AMMAN: A “major outbreak” of measles is hitting the encircled, rebel-controlled Damascus suburbs of East Ghouta, with doctors telling Syria Direct that vaccine shortages are to blame for more than 350 cases of the easily preventable disease in under two months.
With up to 80 percent of children unvaccinated inside the 450,000-person opposition pocket, measles is making an alarming resurgence where such incidences were once “very rare” before the war, Amani, a pediatrician at the Kafr Batna hospital who asked to be referred to only by her first name, told Syria Direct.
Doctors began seeing patients with the disease as recently as late December, she said. “By the beginning of February, it became an outbreak,” Amani said. Doctors across East Ghouta now tally more than 350 confirmed cases of the disease, with new patients diagnosed daily.
Measles is a viral disease that disproportionately affects young children, often with a fever, rash and potentially lethal complications that can be prevented by immunization. Vaccines, however, have either been slow or entirely unable to reach East Ghouta amidst the Assad regime’s ongoing blockade and bombardment of the rebel-held territory, 2km east of Damascus. The encirclement, coupled with densely crowded living conditions due to mass internal displacement, are turning the 100 sq. km suburbs into a breeding ground for the highly contagious infection.
As a result, hundreds of East Ghouta children now suffer from dangerously high fevers, severe respiratory issues and, in at least two instances, death.
Dr. Amani, an East Ghouta pediatrician, treats measles patients in Kafr Batna. Photo courtesy of UOSSM.
Even when the Syrian Arab Red Crescent delivered scores of vaccines to East Ghouta on March 9—the first such shipment in months—doctors said the amount was “hardly enough” to treat the area’s unvaccinated population.
Dr. Amani describes the local hospital as “packed with children” waiting to receive one of the limited vaccines, which are often given on a first-come, first-serve basis.
“Inevitably, not all of the children will get the vaccine…what we have just isn’t enough,” she said.
At least two people have died of measles-related complications since the start of the outbreak earlier this month. They include a 23-year-old woman in Kafr Batna and an eight-year-old girl in the town of Hamouriyah, 2km northeast.
Children who are already symptomatic cannot be given a vaccine, and antiviral treatment does not currently exist for the disease. This means that doctors can only resort to palliative measures such as painkillers, antipyretics and IV fluids to ensure that the condition of patients, such two-year-old Mohammad Nour, does not worsen.
Nour spent more than 15 days in the Kafr Batna hospital with upper respiratory problems, a rash characteristic of measles and severe conjunctivitis. His condition deteriorated to such an extent that he was unable to open his eyes for two days, his mother, Umm Mohammad, told Syria Direct.
“I was incredibly worried for my child’s life,” she said.
“Even though he’s doing relatively better now, I don’t deny that I’m still afraid for his health. I’m also afraid that he may infect another child,” said Umm Mohammad.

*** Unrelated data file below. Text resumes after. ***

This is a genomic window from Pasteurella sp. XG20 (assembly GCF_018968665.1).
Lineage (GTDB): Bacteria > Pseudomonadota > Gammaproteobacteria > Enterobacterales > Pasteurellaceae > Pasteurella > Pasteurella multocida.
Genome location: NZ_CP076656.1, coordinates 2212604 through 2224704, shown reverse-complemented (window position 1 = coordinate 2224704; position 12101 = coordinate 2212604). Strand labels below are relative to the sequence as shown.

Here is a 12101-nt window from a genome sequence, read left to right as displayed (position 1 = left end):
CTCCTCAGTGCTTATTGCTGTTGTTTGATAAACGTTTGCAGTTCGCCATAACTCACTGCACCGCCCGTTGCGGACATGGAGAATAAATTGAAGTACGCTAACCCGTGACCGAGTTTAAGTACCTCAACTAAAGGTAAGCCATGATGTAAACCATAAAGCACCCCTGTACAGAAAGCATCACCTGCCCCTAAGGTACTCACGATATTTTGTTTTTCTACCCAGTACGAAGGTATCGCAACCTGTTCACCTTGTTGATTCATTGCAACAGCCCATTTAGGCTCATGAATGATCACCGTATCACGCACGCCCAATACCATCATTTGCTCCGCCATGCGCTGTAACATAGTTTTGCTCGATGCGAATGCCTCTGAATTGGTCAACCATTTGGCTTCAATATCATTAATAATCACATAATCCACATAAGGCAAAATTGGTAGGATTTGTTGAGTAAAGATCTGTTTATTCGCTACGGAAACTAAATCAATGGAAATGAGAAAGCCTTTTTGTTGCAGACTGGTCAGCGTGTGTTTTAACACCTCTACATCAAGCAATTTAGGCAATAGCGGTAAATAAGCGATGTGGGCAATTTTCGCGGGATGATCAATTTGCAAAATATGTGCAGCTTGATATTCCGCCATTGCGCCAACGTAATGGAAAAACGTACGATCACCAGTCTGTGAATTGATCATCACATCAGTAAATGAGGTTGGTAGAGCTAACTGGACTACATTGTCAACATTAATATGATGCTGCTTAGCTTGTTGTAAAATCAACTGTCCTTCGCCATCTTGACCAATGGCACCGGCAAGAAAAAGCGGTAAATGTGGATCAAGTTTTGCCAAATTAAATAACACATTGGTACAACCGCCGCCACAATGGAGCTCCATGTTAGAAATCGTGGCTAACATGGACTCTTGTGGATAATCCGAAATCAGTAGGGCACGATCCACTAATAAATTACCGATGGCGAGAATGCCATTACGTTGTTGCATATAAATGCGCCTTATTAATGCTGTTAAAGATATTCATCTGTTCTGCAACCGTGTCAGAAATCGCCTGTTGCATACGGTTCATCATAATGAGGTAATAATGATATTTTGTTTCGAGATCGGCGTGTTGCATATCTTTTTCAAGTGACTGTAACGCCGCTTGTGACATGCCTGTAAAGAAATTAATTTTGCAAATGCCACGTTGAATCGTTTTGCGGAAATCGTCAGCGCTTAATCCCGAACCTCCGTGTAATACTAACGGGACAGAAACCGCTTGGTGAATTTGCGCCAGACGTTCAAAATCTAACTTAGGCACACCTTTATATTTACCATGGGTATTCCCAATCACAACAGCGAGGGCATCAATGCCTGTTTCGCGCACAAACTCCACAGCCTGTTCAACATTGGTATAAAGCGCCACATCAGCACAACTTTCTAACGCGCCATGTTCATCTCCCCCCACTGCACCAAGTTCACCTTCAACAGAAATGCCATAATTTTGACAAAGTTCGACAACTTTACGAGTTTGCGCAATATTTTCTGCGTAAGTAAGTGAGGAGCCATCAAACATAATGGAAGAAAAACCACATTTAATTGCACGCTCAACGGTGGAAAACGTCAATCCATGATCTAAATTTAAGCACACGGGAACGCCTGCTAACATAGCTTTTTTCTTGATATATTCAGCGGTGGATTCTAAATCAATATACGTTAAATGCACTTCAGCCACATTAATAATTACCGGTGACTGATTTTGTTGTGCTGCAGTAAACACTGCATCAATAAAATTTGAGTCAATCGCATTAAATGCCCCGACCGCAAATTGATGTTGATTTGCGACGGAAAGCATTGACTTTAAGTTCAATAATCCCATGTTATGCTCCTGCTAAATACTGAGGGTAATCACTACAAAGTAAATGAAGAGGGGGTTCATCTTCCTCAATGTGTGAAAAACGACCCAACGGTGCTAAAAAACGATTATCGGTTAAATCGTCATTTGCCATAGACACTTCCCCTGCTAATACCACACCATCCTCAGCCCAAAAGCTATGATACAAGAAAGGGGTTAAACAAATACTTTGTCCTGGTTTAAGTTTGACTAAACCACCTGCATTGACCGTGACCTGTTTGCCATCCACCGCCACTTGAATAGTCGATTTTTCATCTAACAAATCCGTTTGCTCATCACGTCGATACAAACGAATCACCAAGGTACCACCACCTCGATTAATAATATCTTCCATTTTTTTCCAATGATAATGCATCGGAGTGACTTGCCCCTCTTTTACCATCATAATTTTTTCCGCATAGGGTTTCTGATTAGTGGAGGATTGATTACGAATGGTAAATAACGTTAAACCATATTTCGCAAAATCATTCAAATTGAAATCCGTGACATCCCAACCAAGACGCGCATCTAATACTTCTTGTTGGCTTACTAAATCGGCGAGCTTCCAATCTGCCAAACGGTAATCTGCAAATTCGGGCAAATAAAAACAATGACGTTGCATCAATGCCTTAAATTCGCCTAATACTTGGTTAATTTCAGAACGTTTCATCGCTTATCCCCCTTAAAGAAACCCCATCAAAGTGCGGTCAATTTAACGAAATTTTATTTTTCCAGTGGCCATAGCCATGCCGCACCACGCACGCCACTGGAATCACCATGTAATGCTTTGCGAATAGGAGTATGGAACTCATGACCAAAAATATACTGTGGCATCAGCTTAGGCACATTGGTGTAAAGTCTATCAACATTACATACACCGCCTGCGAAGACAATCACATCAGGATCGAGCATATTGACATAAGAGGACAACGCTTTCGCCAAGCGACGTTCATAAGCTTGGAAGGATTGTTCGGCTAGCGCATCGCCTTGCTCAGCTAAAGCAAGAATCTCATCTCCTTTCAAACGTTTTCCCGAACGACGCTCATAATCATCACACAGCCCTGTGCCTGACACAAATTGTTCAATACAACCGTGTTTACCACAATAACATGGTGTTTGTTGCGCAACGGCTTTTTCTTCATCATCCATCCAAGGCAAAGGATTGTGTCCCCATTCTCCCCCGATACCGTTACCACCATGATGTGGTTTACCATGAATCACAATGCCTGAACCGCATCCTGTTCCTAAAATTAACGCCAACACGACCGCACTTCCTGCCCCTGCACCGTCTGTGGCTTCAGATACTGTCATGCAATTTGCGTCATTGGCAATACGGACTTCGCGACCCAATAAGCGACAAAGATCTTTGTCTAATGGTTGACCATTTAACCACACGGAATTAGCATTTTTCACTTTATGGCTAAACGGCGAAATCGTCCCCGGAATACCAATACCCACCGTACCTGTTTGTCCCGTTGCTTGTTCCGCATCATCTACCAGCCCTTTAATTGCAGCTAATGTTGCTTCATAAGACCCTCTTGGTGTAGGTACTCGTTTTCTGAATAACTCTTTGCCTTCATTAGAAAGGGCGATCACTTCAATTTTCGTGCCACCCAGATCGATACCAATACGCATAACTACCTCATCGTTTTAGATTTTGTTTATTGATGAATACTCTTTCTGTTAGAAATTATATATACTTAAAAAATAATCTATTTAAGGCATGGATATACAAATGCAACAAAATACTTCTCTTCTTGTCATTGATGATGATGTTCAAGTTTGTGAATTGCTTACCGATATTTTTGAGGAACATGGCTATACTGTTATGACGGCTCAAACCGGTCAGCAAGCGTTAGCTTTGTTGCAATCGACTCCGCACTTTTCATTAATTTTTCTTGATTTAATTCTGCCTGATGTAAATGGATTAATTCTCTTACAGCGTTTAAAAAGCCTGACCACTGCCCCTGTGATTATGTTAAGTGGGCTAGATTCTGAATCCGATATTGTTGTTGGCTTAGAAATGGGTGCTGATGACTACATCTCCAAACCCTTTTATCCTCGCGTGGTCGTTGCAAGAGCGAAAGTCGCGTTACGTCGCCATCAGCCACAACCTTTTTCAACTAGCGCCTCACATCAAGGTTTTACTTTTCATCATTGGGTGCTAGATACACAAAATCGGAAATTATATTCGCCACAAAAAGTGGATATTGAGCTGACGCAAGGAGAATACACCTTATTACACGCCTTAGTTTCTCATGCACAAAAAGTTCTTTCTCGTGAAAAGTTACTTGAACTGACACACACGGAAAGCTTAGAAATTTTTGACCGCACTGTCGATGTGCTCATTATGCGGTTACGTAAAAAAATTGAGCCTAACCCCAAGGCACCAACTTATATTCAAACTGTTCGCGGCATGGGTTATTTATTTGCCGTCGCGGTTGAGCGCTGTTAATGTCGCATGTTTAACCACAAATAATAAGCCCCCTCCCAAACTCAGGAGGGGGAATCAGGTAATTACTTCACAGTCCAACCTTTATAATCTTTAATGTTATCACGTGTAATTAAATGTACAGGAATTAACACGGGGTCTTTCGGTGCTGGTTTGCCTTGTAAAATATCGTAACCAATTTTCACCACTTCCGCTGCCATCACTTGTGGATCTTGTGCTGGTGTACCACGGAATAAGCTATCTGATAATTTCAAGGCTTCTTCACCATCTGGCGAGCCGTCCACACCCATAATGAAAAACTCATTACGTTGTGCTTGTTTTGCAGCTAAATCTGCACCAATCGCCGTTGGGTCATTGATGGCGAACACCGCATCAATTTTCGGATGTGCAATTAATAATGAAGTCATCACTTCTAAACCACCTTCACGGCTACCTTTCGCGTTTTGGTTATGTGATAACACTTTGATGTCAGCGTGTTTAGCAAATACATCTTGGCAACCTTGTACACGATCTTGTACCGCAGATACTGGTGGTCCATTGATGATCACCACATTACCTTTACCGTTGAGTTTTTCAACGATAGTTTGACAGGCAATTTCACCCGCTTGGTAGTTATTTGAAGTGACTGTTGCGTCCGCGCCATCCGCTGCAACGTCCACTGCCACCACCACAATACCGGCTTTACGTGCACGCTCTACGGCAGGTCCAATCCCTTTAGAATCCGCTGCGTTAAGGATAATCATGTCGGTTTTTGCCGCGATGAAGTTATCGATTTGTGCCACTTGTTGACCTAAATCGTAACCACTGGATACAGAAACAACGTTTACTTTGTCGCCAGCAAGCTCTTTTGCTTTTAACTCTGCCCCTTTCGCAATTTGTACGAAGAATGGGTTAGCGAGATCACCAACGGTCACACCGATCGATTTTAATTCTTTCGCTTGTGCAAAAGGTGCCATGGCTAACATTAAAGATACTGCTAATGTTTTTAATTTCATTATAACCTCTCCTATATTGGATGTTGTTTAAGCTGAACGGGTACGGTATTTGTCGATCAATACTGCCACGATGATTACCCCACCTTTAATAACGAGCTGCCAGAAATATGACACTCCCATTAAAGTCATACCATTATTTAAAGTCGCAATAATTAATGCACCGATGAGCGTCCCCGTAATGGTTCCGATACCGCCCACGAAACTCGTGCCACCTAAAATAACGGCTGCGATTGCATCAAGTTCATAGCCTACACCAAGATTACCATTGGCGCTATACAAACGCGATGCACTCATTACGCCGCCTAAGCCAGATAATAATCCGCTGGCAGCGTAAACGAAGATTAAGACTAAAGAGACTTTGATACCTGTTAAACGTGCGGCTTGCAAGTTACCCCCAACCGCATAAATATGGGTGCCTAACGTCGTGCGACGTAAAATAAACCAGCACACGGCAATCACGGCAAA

Families with multiple, unvaccinated children living in one room such as Umm Mohammad’s often see more than one child contract the virus.
Syrians sit at a shop selling firewood in Kafr Batna, January 27, 2017. Photo courtesy of AMER ALMOHIBANY/AFP/Getty Images
In patients with access to quality health care, measles can be managed. But for populations with malnutrition and inadequate health care, “mortality can be as high as 10 percent,” the France-based Union of Medical Care and Relief Organizations (UOSSM) reported earlier this month. Children affected by measles within East Ghouta face an added risk of serious health complications given the dire food and medical shortages resulting from the opposition-held area’s five-year encirclement.
Fears of measles-related complications stemming from severe malnutrition drastically increased last month after regime forces launched a campaign to cut East Ghouta’s vital food and medical supply routes via underground tunnels, Syria Direct reported. The ongoing campaign is largely stalemated with little ground changing hands but has claimed dozens of lives.
While disproportionately affecting the young, “it’s important to note that measles does not just affect children,” said Dr. Ahmed al-Baqai, the director of the Save a Soul center, East Ghouta’s only medical center specialized in infectious diseases and epidemics, which is in Kafr Batna.
“There are even confirmed cases with people over the age of 40,” he added.
The United Nations has been unable to transport vaccines to encircled towns within East Ghouta for several months because of “fighting in the area and road closures due to security issues, lack of administrative permissions and facilitations and/or agreement between parties to the conflict,” Linda Tom, a spokeswoman with the UN Office for the Coordination of Humanitarian Affairs (UNOCHA), told Syria Direct from Damascus.
With doctors recording new cases of measles every day, “time is running out for the people of East Ghouta,” Elizabeth Hoff, the World Health Organization (WHO) Representative in Syria, said in a press statement on Monday. “As health needs increase, available resources are being depleted day by day.”
Measles is one of the leading causes of vaccine-preventable deaths, with more than 134,200 deaths attributed worldwide to the disease in 2015, the World Health Organization reported in November.
That figure is down from an estimated 2.6 million annual measles-related deaths prior to widespread vaccination campaigns beginning in 1980.